The Clinton Herald, Clinton, Iowa

Local News

March 3, 2014

UPDATE: Trial begins for Clinton man accused of sex crimes

Boutwell faces 67 counts

CLINTON — In his opening statement, Assistant Clinton County Attorney Ross Barlow told a Clinton County jury Monday that Jason Boutwell’s stepdaughter, now age 12, put her trust in him.

Barlow continued that the defendant — who faces seven charges of second-degree sexual abuse and 60 counts of sexual exploitation of a minor — used and abused that trust by sexually assaulting and photographing the girl from age 4 until she was 9.

After a morning of jury selection, Boutwell’s trial began a little after 2 p.m. Monday, with Barlow reading the trial information and making his opening statement. The State alleges that between February 2006 and January 2012, the defendant sexually abused the victim seven times and had the minor engage in a sexual act and captured it in photographs, film or other digital storage means.

The sexual abuse charges could carry as much as 25 years in prison each and the sexual exploitation charges could each carry as much as 10 years. If found guilty of all 67 charges and ordered to serve his sentences consecutively, Boutwell could be ordered to serve as much as 775 years in prison.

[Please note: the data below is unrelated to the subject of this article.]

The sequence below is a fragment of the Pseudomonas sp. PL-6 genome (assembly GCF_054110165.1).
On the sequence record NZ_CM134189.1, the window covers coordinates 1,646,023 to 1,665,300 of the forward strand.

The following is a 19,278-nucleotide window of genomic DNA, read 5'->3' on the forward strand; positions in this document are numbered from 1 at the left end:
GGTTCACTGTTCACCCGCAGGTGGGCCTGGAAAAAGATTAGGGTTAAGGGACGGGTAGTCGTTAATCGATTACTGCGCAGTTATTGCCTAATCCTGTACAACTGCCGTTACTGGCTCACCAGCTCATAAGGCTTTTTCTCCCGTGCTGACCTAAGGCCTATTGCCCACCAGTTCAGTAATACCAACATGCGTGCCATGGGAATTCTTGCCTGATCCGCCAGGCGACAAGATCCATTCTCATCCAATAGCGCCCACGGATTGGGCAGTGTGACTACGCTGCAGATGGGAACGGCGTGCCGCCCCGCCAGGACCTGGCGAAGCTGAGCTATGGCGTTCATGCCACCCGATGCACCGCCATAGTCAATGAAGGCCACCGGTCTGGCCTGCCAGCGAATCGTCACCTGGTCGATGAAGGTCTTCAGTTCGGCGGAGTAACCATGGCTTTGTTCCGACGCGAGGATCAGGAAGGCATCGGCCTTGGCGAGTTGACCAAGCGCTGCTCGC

The State’s first witness, Clinton Police Officer Shane Haskell, told the court that he accompanied an Iowa Department of Human Services agent to the home of the alleged victim and Trishia Piantieri, with whom Boutwell has two children, on Jan. 23, 2012, to investigate the alleged sexual assault. Haskell has served as a School Resource Officer at Washington Middle School, Jefferson Elementary School and Bluff Elementary School for three years. When they arrived at the residence, they encountered Boutwell, who packed a bag and left the home upon the DHS representative’s request.

Haskell testified that four days later, he and two other officers executed a warrant at the home and seized a laptop, two computer towers, a digital camera and two flashdrives. Barlow had Haskell go through a series of photographs taken that day, identifying where each piece of equipment was found. The computers, camera and flashdrives were sent to the Iowa Division of Criminal Investigation lab in Cedar Rapids for examination.

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